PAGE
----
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Date: Tue, 5 Feb 2013 18:32:00 -0500 (EST)
Subject: Re: CVE request: TLS CBC padding timing flaw in various SSL / TLS implementations

Hash: SHA1

Here are the current CVE assignments related to the paper:

CVE-2013-0169 (a vulnerability in protocols that affects
OpenSSL, PolarSSL, OpenJDK, and probably other implementations):
"We present a family of attacks that apply to CBC-mode in all TLS
and DTLS implementations that are compliant with TLS 1.1 or 1.2,
or with DTLS 1.0 or 1.2 ... a MAC check must still be performed
on some data to prevent the known timing attacks. But what data
should be used for that calculation? The TLS 1.1 and 1.2 RFCs
recommend checking the MAC as if there was a zero-length pad."

"Opera were notified of our attacks in December 2012. Our attacks
are addressed in Opera version 12.13, released 30/01/2013." (see
the advisory)

"The GnuTLS implementation of MEE-TLS-CBC deals with bad padding
in a different way to that recommended in the RFCs: instead of
assuming zero-length padding, it uses the last byte of plaintext
to determine how many plaintext bytes to remove (whether or not
those bytes are correctly formatted padding). ... This indicates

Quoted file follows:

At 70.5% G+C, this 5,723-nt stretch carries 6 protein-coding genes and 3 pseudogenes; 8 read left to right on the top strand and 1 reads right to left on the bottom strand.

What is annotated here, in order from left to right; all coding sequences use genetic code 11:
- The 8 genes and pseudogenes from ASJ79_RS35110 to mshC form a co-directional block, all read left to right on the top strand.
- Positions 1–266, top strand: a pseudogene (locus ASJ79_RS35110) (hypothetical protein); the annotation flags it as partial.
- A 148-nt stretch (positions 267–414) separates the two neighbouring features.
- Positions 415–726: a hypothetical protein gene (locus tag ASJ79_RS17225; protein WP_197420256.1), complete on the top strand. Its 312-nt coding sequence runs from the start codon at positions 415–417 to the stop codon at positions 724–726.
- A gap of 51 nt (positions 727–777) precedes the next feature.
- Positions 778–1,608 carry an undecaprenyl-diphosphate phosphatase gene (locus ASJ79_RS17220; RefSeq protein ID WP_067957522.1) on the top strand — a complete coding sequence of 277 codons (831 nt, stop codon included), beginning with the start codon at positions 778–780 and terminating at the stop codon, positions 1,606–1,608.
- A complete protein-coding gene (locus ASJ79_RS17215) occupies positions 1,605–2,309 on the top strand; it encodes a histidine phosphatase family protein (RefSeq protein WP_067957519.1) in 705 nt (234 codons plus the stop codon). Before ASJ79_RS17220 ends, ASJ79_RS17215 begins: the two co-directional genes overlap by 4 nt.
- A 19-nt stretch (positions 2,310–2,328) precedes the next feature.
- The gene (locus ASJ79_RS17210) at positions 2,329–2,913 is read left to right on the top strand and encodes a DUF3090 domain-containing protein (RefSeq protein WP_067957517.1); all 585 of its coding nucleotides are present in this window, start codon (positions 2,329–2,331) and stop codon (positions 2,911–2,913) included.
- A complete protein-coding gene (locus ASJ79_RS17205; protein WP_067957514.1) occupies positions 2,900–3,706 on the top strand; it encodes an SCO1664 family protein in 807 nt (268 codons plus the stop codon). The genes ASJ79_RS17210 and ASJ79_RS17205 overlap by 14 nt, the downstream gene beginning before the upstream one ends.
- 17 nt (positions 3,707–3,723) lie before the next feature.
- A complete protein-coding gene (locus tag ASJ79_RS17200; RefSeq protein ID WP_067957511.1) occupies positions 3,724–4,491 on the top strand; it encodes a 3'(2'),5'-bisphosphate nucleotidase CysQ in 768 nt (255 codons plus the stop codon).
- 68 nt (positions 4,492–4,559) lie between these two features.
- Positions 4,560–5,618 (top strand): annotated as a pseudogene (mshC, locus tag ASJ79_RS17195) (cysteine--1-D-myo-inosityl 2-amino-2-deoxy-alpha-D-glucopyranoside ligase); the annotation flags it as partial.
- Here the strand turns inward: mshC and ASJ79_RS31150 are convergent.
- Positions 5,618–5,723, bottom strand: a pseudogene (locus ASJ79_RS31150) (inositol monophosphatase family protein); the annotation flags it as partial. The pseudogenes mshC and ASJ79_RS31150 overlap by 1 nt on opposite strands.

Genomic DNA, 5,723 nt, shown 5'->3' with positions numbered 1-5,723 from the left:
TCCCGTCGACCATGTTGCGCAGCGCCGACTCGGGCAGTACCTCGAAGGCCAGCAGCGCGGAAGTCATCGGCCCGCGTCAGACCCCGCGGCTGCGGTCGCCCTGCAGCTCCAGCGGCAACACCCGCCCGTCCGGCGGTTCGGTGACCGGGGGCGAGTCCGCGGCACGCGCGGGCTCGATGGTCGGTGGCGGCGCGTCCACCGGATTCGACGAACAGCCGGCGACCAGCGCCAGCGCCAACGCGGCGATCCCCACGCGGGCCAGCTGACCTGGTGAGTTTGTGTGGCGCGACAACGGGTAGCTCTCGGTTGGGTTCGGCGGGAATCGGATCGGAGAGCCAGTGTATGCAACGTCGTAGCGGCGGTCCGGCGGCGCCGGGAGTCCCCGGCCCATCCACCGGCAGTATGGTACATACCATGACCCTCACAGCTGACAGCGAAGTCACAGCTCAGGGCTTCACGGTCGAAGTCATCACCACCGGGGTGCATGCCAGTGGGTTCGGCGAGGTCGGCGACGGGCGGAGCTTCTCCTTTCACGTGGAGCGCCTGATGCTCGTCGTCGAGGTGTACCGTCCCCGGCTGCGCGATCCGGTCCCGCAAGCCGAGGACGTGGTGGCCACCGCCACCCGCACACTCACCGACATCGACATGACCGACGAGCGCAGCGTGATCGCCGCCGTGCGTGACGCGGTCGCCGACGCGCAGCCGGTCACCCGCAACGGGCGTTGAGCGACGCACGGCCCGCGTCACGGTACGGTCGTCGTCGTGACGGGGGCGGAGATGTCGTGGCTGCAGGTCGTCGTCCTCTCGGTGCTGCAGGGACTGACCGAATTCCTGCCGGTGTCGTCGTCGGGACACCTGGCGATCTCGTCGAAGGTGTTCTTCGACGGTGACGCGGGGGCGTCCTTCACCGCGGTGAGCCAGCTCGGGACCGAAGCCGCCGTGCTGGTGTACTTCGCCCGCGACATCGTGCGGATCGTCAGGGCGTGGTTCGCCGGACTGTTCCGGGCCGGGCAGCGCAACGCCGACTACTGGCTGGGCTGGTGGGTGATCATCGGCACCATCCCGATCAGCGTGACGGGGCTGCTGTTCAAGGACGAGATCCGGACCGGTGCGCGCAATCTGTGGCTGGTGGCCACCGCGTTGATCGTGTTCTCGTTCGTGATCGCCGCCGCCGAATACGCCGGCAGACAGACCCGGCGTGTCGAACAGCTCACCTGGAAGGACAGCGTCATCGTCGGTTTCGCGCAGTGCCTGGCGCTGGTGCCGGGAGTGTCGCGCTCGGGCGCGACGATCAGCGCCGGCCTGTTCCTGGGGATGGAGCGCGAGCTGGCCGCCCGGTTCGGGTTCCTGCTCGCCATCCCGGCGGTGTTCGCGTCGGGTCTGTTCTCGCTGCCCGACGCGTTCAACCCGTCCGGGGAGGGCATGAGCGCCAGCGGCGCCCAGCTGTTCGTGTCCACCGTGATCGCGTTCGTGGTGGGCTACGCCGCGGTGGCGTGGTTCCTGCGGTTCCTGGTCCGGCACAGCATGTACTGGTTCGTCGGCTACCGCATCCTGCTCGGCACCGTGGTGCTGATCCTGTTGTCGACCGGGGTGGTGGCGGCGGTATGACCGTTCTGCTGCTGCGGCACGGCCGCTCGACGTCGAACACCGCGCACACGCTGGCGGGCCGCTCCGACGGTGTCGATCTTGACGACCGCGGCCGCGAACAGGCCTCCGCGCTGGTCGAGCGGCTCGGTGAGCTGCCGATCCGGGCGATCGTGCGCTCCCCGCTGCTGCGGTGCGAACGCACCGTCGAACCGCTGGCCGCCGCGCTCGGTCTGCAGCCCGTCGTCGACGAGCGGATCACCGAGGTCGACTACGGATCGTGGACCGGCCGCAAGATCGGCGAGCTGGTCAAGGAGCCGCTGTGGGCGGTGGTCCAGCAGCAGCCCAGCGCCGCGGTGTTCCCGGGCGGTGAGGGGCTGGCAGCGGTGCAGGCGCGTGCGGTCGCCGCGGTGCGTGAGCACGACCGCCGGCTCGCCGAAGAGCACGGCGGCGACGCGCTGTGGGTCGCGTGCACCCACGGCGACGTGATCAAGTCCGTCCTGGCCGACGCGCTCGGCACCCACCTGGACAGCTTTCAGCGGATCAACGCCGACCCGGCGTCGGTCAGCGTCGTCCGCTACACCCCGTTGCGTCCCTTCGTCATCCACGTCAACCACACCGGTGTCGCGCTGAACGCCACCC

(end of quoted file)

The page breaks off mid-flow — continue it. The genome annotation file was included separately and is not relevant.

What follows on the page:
that ignoring the recommendations of the RFCs can have severe
security consequences."

"Network Security Services (NSS) ... the same approach as taken in

"PolarSSL ... The code does not sanity check padlen before running
the padding check, meaning that out-of-bounds comparisons may be
made" (a possible denial-of-service issue for some applications)

"PolarSSL ... it does not perform any MAC check if this
sanity check fails, but instead exits immediately. This would
render the implementation vulnerable to a simple timing-based
distinguishing attack." (requires a non-default configuration with
"TLS alert messages when decryption errors are encountered")

"yaSSL ... CyaSSL code does not perform proper padding checks, but
instead just examines the last byte of plaintext and uses this to
determine how many bytes to remove."

"The Bouncy-Castle code does careful sanity checking of the
padding length (as indicated by the last byte of plaintext) but
treats the padding as having length 1 ... This deviates slightly
from the recommendation of the RFCs to treat the padding as
having length zero"

It is possible that MITRE will assign a CVE name for an F5
vulnerability later. (This is referenced by "F5 were notified of
our attacks in December 2012. They have informed us that their
TLS dataplane traffic is not vulnerable due to cryptographic
offload, but that local management ports and virtual editions may
be vulnerable. They also informed us that F5s hotfix for this
issue will follow shortly after OpenSSL issues their patch." but
that statement may mean that the issue existed in OpenSSL code
that was shipped within F5 products.) Other CVEs related to other
products are obviously also possible.

- -- 
CVE assignment team, MITRE CVE Numbering Authority
M/S M300
202 Burlington Road, Bedford, MA 01730 USA
[ PGP key available through ]
Version: GnuPG v1.4.11 (SunOS)


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